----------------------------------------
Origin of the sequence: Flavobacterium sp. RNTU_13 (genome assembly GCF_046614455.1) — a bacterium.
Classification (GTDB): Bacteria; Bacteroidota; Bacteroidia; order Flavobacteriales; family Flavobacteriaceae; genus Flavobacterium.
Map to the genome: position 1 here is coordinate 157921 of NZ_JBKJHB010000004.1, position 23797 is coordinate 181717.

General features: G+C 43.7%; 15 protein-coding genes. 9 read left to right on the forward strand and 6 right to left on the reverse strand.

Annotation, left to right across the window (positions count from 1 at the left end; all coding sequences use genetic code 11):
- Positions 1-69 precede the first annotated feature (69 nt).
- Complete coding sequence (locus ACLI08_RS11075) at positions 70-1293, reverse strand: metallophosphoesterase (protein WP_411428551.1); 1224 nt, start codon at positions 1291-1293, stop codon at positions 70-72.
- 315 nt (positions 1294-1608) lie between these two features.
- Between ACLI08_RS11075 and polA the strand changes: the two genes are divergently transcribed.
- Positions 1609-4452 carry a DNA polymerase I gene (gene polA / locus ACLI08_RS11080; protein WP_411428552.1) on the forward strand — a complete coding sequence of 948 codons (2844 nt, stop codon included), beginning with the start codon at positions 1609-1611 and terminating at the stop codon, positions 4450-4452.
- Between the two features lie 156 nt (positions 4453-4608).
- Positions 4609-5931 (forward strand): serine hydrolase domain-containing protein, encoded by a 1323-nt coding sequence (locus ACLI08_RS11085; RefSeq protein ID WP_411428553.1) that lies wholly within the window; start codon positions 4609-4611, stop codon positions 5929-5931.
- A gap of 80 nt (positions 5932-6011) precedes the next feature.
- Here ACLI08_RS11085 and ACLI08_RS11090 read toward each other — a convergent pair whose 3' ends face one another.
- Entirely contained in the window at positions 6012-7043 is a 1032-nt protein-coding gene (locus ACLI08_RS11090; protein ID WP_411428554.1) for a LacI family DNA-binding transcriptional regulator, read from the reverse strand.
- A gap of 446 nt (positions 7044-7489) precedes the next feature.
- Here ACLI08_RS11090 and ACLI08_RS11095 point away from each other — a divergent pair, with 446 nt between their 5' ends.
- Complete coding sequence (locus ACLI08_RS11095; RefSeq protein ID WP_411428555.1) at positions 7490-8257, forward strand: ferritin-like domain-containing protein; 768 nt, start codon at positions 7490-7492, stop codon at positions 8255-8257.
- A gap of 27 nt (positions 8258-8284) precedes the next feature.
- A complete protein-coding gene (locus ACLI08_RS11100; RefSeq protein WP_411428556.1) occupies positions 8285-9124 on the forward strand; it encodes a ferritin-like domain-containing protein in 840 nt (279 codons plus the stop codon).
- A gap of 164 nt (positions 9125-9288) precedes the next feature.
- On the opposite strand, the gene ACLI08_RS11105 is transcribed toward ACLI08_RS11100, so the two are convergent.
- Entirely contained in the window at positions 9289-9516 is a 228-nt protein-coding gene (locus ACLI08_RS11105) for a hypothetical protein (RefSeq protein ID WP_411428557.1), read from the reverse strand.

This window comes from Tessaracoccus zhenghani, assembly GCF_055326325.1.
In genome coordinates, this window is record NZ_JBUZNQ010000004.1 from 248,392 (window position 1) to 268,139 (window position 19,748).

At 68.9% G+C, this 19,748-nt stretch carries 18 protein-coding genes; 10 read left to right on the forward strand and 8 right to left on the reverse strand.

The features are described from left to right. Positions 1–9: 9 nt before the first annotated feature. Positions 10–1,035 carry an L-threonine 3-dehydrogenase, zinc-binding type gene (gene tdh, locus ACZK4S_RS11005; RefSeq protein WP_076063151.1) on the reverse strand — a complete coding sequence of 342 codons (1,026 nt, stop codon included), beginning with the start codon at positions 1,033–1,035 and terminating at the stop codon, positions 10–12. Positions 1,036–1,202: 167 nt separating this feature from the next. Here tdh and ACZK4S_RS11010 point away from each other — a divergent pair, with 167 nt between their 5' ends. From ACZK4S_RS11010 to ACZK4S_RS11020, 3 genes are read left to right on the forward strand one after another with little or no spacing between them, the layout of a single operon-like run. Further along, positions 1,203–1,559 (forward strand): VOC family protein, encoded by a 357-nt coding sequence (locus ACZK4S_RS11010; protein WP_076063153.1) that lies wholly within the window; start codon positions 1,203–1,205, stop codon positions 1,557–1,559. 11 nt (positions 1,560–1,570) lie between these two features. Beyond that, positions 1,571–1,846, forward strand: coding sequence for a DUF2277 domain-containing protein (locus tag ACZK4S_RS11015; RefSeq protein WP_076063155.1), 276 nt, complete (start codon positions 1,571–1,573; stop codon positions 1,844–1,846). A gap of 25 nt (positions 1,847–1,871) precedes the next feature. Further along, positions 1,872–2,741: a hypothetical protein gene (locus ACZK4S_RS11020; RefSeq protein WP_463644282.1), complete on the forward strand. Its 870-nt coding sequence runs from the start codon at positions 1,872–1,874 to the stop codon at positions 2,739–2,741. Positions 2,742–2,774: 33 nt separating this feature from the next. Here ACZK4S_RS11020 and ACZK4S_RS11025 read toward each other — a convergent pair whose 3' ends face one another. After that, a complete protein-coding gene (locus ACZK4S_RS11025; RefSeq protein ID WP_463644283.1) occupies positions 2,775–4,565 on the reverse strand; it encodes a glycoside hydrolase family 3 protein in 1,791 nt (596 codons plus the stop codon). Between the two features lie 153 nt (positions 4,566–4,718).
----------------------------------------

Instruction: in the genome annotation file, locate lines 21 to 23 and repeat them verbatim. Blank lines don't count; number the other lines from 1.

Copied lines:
- A gap of 164 nt (positions 9125-9288) precedes the next feature.
- On the opposite strand, the gene ACLI08_RS11105 is transcribed toward ACLI08_RS11100, so the two are convergent.
- Entirely contained in the window at positions 9289-9516 is a 228-nt protein-coding gene (locus ACLI08_RS11105) for a hypothetical protein (RefSeq protein ID WP_411428557.1), read from the reverse strand.